- Garvan Woodland Gardens Local philanthropist Verna Cook Garvan willed the Garvan Woodland Gardens to the Department of Landscape Architecture through the University of Arkansas Foundation (photo courtesy of Garvan Woodland Gardens)
Not far from scenic Lake Catherine is Garvan Woodland Gardens. Local philanthropist Verna Cook Garvan (who was also one of the first female CEO’s of a Southern industrial manufacturing business) spent forty years designing her gardens, which she had also planned as a future home. Upon her death in 1993, she passed it to the Department of Landscape Architecture through the University of Arkansas Foundation.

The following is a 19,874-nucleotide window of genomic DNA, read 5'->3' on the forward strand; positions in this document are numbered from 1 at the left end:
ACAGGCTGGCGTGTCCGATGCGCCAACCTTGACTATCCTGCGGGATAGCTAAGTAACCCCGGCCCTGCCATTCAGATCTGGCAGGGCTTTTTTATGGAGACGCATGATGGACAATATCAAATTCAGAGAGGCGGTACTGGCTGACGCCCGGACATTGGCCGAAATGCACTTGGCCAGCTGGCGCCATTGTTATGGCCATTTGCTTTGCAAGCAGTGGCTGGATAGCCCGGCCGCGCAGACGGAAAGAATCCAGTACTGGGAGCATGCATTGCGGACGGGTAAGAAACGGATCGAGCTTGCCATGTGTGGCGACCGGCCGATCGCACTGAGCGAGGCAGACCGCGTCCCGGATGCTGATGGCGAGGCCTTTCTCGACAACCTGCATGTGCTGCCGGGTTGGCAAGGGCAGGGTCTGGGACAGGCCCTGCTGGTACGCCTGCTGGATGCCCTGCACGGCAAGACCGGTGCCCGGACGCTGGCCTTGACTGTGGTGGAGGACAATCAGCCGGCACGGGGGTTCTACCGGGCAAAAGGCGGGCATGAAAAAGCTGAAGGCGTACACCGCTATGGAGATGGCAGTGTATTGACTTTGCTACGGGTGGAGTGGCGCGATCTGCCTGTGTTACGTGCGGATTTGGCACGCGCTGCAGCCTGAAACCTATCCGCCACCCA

The grounds of Garvan Woodland Gardens are nothing short of spectacular with blooms of every variety—Japanese camellias in winter, azaleas and peonies in spring, cannas and hibiscus through the summer, and chrysanthemums and Japanese maples decorate the fall. Trails wind throughout the property taking visitors over bridges and to the Garden of the Pine Wind, a bonsai garden and on to Anthony Chapel, located just outside of the gardens.